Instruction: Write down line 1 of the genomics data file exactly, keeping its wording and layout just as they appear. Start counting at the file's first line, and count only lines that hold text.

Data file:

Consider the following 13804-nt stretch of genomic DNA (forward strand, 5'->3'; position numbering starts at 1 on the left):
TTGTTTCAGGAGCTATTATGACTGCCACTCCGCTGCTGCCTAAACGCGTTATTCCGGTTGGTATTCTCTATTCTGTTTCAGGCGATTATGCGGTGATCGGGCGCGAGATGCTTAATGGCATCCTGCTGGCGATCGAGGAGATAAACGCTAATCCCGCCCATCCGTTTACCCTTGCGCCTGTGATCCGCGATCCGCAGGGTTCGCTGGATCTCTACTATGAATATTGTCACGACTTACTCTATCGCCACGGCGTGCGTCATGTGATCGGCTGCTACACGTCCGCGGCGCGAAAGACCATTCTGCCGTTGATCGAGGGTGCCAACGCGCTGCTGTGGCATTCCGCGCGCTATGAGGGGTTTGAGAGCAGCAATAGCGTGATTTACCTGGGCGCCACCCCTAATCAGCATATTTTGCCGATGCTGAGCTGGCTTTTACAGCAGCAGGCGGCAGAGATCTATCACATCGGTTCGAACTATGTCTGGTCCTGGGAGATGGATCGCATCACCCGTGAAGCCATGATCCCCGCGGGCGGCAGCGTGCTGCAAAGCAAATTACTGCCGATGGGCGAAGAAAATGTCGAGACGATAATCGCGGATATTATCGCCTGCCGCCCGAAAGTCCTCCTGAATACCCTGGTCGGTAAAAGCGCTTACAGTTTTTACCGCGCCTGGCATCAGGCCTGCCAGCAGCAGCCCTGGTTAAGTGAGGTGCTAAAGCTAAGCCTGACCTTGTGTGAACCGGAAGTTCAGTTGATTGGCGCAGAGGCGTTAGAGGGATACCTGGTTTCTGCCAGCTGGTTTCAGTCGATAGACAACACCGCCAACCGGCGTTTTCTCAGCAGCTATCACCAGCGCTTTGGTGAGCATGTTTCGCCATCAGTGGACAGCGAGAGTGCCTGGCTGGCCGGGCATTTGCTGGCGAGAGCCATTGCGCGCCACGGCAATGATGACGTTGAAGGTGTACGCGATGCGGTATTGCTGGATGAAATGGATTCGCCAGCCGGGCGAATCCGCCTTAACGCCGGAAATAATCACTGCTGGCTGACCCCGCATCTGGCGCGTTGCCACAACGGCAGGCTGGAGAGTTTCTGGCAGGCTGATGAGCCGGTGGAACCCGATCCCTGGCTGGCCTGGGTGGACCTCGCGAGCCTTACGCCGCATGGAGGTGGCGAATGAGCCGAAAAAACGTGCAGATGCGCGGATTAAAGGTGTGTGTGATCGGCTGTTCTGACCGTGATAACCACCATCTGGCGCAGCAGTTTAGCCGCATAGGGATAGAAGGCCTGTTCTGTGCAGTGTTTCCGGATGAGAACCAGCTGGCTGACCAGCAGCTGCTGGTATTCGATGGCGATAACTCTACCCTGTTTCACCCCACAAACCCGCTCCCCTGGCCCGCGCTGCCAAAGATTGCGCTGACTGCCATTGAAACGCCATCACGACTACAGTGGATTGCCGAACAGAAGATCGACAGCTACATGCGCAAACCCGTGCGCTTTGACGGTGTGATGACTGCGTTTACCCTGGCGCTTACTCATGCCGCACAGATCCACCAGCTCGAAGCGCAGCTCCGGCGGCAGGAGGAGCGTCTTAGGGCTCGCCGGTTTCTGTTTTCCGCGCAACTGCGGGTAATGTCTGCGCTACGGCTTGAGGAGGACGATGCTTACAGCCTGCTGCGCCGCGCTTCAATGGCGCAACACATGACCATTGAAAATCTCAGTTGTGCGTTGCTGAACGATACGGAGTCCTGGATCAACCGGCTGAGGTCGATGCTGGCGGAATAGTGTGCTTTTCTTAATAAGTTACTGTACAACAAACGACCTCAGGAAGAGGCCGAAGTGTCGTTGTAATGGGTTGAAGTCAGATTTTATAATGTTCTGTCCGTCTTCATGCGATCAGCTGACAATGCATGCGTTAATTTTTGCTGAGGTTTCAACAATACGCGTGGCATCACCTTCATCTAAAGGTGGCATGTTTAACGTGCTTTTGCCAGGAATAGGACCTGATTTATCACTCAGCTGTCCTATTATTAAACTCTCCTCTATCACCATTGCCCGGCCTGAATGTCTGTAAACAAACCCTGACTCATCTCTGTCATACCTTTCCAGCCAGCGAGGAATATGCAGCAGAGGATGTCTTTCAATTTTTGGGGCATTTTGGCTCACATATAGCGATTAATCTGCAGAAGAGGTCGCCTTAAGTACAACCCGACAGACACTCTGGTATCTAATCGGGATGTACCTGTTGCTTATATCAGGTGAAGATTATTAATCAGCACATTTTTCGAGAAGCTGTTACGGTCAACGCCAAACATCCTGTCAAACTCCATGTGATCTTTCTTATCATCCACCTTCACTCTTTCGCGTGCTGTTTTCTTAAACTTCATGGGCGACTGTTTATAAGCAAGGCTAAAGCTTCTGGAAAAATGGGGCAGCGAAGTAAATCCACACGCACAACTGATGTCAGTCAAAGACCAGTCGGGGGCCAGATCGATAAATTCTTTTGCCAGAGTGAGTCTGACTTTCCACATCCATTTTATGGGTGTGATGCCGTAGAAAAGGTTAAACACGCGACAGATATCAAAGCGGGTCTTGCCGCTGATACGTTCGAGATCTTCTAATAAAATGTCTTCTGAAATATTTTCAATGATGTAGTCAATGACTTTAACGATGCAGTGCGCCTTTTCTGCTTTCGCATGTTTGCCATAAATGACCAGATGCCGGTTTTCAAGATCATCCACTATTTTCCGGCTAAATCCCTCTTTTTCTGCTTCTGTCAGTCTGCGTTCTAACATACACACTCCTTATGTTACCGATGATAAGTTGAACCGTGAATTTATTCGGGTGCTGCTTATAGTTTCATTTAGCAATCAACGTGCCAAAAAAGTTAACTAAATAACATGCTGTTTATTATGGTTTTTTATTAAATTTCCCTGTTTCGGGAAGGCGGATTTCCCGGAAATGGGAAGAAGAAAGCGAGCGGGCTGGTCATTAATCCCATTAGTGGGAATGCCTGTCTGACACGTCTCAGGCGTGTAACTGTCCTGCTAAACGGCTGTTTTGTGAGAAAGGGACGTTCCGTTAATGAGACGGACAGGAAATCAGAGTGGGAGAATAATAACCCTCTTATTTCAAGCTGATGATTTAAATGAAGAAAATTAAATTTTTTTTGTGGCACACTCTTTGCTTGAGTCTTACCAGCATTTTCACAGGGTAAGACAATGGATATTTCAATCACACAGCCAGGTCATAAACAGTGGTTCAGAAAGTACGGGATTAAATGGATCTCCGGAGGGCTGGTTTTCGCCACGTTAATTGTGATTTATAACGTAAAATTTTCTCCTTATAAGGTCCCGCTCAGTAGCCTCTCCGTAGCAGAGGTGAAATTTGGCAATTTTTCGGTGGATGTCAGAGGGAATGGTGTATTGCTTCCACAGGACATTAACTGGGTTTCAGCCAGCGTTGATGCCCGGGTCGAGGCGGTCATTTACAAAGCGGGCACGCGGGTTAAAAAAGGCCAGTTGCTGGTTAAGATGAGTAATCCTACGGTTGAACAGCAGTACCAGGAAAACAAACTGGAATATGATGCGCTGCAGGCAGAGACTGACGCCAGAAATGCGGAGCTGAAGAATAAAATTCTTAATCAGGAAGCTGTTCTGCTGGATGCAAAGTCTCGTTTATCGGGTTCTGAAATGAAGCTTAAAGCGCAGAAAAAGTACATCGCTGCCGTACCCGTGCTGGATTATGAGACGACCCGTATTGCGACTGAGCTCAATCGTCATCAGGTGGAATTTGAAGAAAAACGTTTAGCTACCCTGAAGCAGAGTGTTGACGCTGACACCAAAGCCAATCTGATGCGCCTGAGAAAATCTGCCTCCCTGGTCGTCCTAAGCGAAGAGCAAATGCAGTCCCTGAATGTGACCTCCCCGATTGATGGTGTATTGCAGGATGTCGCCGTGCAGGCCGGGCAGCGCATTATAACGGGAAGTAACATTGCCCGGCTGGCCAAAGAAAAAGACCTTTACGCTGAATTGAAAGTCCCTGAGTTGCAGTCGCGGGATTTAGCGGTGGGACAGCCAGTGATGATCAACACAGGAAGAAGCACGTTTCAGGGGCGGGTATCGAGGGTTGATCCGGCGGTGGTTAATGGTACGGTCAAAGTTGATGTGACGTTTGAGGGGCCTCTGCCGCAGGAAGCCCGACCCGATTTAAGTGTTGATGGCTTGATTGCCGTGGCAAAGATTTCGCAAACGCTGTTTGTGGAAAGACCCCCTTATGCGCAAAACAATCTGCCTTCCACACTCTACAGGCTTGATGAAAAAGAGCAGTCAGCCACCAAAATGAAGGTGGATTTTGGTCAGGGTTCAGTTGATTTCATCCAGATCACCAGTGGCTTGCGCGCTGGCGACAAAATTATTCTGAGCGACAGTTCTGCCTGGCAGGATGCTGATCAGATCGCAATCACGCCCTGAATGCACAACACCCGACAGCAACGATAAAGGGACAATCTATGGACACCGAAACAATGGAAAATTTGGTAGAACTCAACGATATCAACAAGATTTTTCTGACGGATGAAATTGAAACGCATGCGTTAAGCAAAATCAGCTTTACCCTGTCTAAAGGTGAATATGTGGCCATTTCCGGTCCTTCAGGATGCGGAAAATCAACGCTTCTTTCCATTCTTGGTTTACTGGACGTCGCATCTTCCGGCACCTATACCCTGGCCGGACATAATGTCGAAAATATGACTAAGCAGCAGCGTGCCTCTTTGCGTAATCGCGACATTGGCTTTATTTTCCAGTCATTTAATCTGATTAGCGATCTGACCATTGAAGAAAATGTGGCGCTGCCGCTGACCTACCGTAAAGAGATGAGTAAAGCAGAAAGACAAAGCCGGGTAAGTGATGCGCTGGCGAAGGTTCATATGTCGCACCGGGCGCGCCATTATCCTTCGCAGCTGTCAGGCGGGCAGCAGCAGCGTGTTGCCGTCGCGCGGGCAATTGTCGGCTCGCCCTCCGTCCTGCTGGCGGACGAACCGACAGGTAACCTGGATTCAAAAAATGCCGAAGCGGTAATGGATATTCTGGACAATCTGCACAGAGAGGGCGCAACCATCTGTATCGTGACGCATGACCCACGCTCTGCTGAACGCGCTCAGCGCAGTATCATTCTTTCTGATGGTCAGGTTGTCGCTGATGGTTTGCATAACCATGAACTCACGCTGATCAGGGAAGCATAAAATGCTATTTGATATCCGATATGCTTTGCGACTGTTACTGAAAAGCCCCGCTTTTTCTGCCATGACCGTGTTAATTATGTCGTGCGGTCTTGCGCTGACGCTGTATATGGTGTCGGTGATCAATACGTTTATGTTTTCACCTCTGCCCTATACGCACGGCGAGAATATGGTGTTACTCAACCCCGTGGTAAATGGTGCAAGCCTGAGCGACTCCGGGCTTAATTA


Consider the following 13804-nt stretch of genomic DNA (forward strand, 5'->3'; position numbering starts at 1 on the left):